ASP.NET Cache Store

Topics: Caching Application Block
Feb 2, 2007 at 8:29 AM
Is there any reason against an ASP.NET backing store? It seems like an obvious add so you can use the same cache technology through all layers of your application.
Feb 2, 2007 at 2:52 PM
I personally love the idea, but the Caching Application Block is meant to be used for persistent storage. If you want in-memory caching, the documentation recommends you use ASP.NET Caching because it is much more feature rich. You can find various tutorials on the Internet that dicuss creating a wrapper around the ASP.NET Cache and Session State to abstract it a bit from your application.

On another note, if you are talking about a web application, I recommend looking at the new Web Client Software Factory. It uses the new Composite Web Application Block which does a lot of plumbing and uses Enterprise Library 2.x under the covers.

Regards,

Dave

_______________________

David Hayden
Microsoft MVP C#
Feb 2, 2007 at 6:19 PM
The ASP.NET cache essentially provides the same feature set as the Caching Application Block, with the notable exception of support for backing stores. While you don't need to use backing stores with the block, there's not a lot of reasons to choose the block if you don't need this feature. While it would probably be possible to build a caching block backing store that called the ASP.NET, I'm not sure if there are any benefits of mixing the two technologies.

BTW when we first built the caching block, the ASP.NET cache was not supported for non-ASP.NET applications, so this was a major reason we built the block. However from .NET 2.0, the ASP.NET cache is supported for other app types (despite the fact it still lives in the System.Web namespace). So the block is still here mainly for the backing store support, but it's unlikely we'll invest a lot in it in the future.

HTH
Tom
Feb 2, 2007 at 6:25 PM
Thanks for the insight David and Tom!
Feb 4, 2007 at 6:09 AM

tomhollander wrote:
So the block is still here mainly for the backing store support, but it's unlikely we'll invest a lot in it in the future.


Does that mean the Caching Application Block is likely to become stale? Admittedly, the ASP.NET cache is fantastic, but since we're talking Enterprise Library here there could be room for many additions to the Caching Application Block. A few come to mind immediately:

- Clustering with support for various cluster node configurations like master-slave, master-slave groups and hybrids thereof

- New expiration policies such as idle time expiration

- New eviction policies (current strategies are scarce) with clear cut definitions such as priority based eviction, LRU, LFU

- Adding read-through, write-through caching

Apart from that there are many ways to improve the block even if you do not require these advanced features. Hashtables are neat as a storage data structure but there are more effective data structures out there such as B-Trees. More compact serialialization for persistent cache stores or passing cache items over the network would also greatly benefit overall performance.

'Tis a shame if active development would stop on the Caching Application Block as there's so much potential in it and let's face it, all our nice IoC, ORM and lord knows what else applications will always need the best caching possible ;-)

I hope the Caching Application Block will never expire.


Regards,
Karl
Feb 9, 2007 at 3:12 PM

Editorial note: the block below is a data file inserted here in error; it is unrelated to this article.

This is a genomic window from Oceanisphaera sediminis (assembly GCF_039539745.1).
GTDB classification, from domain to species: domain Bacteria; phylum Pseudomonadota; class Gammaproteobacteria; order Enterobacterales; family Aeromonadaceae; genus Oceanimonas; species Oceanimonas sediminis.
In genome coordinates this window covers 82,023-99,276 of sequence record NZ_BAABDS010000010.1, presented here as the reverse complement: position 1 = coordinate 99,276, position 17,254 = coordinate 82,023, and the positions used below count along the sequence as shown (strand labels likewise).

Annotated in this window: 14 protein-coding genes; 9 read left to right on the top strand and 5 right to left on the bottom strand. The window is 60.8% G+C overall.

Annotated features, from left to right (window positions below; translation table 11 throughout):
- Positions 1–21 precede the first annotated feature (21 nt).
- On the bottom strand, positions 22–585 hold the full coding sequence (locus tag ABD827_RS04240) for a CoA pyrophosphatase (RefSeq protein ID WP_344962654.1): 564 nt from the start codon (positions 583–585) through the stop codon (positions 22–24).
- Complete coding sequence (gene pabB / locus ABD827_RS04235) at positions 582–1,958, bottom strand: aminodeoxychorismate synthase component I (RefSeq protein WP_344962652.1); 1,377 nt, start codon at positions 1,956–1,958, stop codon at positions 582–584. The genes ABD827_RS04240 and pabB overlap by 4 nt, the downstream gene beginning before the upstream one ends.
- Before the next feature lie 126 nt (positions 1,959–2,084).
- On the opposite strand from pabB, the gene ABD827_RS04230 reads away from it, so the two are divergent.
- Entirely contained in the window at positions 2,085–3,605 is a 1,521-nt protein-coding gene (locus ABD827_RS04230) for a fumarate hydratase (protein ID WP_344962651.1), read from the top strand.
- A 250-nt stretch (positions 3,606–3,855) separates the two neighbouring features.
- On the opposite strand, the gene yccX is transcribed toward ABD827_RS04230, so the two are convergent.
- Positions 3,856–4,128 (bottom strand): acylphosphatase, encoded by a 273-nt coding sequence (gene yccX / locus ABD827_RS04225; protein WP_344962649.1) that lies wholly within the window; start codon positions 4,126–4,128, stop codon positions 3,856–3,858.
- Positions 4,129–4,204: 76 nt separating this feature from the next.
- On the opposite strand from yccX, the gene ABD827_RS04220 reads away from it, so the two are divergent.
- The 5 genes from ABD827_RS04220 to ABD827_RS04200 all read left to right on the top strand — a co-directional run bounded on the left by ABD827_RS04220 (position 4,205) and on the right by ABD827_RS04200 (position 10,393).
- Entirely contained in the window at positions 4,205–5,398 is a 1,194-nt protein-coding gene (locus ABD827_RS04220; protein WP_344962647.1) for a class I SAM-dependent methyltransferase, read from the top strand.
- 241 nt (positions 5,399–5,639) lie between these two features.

In the scavenging process, if the cached items all have the same priority, what algorithm the ASP.NET caching API and Enterprise Caching Application Block will used to decide which items should be removed first to release some memory space?

I am investigating which caching API is better for our application. It's difficult to use a priority based scavenging policy, we prefer the LRU or LFU algorithm. I have search online to try to find out what algorithm is used if caching items have the same priority, but no luck so far. Hope someone can give me ideas here.

In one online ariticle about Enterprise Caching block, it said:
The onus of the items that need to be scavenged is placed on the BackGroundScheduler object. The BackGroundScheduler performs a:

* major sort on priority
* minor sort on LTA

Does anybody know what LTA is?

Some articles suggest that we should use ASP.NET caching unless we are not using in-memory storage. If we have to implement our own scavenging policy, I think we can only use the Enterpise Caching block because at least we can change the source code. Any suggestions?

Thanks in advanced
Feb 9, 2007 at 3:53 PM
I just download the Enterprise Library Caching block and have a look the source code in PrioritydateComparer.cs, seems if priority is the same, then will compare by the last acess time, so it's based on LRU. Please correct me if I am wrong.

Still can't find out what algorithm ASP.NET caching use for the same priority items.
Mar 20, 2007 at 10:53 AM
Can I just add support for maintaining the caching application block.

The asp.net built in cache is not configurable (as to where the data is stored) and does not fit our needs. The caching application block is a brilliant piece of work and a great abstraction to work against. We need to have the cache independent of the backing store because we are sharing our business logic and data access logic across many different services including web apps, services and winform applications, the ASP.Net cache does not suffice.

The ASP.Net cache is not transient across server restarts.
The ASP.Net cache is not shareable across threads or machines.
The ASP.Net cache cannot persist to any other store.
The ASP.Net cache is therefore not scaleable.

Please please, keep and enhance the Cache Application Block.
Please add an ASP.Net cache BackingStore class so that everyones apps can be completly independent of the cache.

Kind Regards,
Paul Kinlan
http://www.kinlan.co.uk